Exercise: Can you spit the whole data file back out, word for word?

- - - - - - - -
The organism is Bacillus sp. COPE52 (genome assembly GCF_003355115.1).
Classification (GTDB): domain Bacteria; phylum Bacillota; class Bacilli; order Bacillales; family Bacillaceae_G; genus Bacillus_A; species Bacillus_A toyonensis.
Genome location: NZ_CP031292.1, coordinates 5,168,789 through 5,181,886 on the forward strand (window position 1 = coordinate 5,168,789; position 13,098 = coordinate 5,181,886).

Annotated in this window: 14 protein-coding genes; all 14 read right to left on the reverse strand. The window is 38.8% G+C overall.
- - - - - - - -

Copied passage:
The organism is Bacillus sp. COPE52 (genome assembly GCF_003355115.1).
Classification (GTDB): domain Bacteria; phylum Bacillota; class Bacilli; order Bacillales; family Bacillaceae_G; genus Bacillus_A; species Bacillus_A toyonensis.
Genome location: NZ_CP031292.1, coordinates 5,168,789 through 5,181,886 on the forward strand (window position 1 = coordinate 5,168,789; position 13,098 = coordinate 5,181,886).

Annotated in this window: 14 protein-coding genes; all 14 read right to left on the reverse strand. The window is 38.8% G+C overall.